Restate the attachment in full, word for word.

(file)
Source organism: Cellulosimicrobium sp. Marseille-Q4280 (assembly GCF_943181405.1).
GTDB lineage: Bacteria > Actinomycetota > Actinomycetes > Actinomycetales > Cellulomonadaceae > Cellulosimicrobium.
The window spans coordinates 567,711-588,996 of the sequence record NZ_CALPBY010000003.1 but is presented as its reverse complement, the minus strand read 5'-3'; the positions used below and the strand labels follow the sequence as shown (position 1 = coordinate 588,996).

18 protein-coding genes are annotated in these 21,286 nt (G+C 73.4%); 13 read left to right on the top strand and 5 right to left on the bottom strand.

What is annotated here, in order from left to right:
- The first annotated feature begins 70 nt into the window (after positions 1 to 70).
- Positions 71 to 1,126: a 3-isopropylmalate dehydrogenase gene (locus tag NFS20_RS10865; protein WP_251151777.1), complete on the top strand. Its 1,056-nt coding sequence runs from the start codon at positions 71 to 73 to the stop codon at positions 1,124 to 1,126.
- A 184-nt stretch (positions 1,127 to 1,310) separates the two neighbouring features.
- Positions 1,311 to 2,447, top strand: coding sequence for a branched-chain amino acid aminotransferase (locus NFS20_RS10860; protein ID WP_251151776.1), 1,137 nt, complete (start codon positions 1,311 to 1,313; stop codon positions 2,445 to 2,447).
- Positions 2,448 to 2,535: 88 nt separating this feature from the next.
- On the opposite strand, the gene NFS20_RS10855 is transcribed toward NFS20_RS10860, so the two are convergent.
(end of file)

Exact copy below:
Source organism: Cellulosimicrobium sp. Marseille-Q4280 (assembly GCF_943181405.1).
GTDB lineage: Bacteria > Actinomycetota > Actinomycetes > Actinomycetales > Cellulomonadaceae > Cellulosimicrobium.
The window spans coordinates 567,711-588,996 of the sequence record NZ_CALPBY010000003.1 but is presented as its reverse complement, the minus strand read 5'-3'; the positions used below and the strand labels follow the sequence as shown (position 1 = coordinate 588,996).

18 protein-coding genes are annotated in these 21,286 nt (G+C 73.4%); 13 read left to right on the top strand and 5 right to left on the bottom strand.

What is annotated here, in order from left to right:
- The first annotated feature begins 70 nt into the window (after positions 1 to 70).
- Positions 71 to 1,126: a 3-isopropylmalate dehydrogenase gene (locus tag NFS20_RS10865; protein WP_251151777.1), complete on the top strand. Its 1,056-nt coding sequence runs from the start codon at positions 71 to 73 to the stop codon at positions 1,124 to 1,126.
- A 184-nt stretch (positions 1,127 to 1,310) separates the two neighbouring features.
- Positions 1,311 to 2,447, top strand: coding sequence for a branched-chain amino acid aminotransferase (locus NFS20_RS10860; protein ID WP_251151776.1), 1,137 nt, complete (start codon positions 1,311 to 1,313; stop codon positions 2,445 to 2,447).
- Positions 2,448 to 2,535: 88 nt separating this feature from the next.
- On the opposite strand, the gene NFS20_RS10855 is transcribed toward NFS20_RS10860, so the two are convergent.